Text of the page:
Why does this season often get overlooked? To be honest, it’s probably due to a lack of flash and playing on a non-contender. Iwakuma is a ground-ball pitcher, so he doesn’t have the zing of Darvish or Nomo, and a lack of a postseason in long-suffering Seattle will also limit his appeal. For his skills, however, this season cannot be ignored; it’s on our list for a reason!

Takashi Saito, 2007 (Los Angeles Dodgers)

File:TakashiSaito.jpg
Takashi Saito looks for the signs in 2007. Signed in 2006 to help boost a struggling bullpen, Saito took over the closer role for the Dodgers, and was named an All-Star for his efforts. Photo taken from Wikimedia Commons

Picture this: in 2006, the Dodgers signed an unheralded 36-year-old pitcher who appeared to be on the tail end of his career in Japan to a minor league deal to give him a chance to sometimes appear out of the bullpen. In 2007, he had not only taken over the closer role from fan-favorite Eric Gagne, but also set a new velocity record for Japanese pitchers and became one of the scariest pitchers to face late in a game. This is Takashi Saito’s story.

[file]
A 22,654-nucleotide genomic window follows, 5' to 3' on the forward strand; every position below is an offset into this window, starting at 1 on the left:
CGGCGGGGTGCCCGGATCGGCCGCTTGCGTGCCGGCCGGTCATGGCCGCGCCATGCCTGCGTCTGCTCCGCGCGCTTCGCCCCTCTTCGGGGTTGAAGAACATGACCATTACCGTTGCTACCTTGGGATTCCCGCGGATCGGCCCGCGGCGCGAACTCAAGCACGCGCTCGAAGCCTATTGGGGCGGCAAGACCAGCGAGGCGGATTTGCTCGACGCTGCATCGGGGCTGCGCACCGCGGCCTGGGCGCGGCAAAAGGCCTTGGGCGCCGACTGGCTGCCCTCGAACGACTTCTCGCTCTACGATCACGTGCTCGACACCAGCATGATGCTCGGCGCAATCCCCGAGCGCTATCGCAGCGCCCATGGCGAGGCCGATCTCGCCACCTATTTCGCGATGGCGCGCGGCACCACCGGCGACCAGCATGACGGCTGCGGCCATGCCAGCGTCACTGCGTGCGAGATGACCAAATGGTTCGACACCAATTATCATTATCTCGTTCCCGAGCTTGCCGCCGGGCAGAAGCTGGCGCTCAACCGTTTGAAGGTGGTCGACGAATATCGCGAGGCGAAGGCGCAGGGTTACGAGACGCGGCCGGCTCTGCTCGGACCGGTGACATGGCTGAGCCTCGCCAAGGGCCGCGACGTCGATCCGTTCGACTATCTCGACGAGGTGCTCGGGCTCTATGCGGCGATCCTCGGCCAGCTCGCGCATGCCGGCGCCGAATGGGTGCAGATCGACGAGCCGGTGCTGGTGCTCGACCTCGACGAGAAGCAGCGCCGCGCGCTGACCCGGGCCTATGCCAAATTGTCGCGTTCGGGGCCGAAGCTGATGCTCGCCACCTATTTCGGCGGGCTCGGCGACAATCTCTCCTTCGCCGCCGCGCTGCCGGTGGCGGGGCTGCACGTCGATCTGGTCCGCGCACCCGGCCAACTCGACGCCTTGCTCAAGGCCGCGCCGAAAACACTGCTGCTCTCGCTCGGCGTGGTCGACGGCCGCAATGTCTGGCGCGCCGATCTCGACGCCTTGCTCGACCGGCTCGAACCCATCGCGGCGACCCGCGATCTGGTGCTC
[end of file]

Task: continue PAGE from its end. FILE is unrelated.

Although he notched 24 saves in 2006, we’re choosing his 2007 campaign for the accolades and skills he showed off. In just 64 innings of work, he recorded 39 saves and struck out 78 batters, to the tune of a career-best 1.40 ERA. He was an All-Star, named closer of the month for August, and was a finalist for DHL’s Delivery Man of the Year. And on June 26, 2007 he threw a 99 MPH fastball, considered to be a record for Japanese-born players at the time.